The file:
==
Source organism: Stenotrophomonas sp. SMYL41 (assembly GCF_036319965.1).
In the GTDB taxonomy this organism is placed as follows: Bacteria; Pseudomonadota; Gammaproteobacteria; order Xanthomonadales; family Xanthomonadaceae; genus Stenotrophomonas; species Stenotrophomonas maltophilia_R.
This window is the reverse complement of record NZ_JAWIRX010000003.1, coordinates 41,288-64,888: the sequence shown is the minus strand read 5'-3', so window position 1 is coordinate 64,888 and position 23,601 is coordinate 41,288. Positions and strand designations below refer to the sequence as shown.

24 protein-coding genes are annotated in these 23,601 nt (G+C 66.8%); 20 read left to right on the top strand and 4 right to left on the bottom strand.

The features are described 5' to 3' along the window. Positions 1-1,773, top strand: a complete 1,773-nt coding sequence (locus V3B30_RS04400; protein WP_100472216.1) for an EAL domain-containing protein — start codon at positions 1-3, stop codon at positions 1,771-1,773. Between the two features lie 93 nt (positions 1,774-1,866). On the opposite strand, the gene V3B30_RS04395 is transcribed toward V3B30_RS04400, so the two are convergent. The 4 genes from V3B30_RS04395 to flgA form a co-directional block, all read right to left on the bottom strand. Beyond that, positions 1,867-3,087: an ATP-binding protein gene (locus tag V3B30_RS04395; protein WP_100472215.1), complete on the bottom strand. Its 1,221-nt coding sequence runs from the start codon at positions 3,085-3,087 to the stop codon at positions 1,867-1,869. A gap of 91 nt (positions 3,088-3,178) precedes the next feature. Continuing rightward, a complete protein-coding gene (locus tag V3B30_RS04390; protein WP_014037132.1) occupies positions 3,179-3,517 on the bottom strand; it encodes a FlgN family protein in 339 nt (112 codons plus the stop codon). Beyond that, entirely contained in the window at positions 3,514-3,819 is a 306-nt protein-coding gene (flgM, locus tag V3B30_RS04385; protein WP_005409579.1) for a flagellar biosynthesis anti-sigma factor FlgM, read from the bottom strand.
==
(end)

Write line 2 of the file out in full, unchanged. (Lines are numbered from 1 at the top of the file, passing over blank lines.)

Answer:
In the GTDB taxonomy this organism is placed as follows: Bacteria; Pseudomonadota; Gammaproteobacteria; order Xanthomonadales; family Xanthomonadaceae; genus Stenotrophomonas; species Stenotrophomonas maltophilia_R.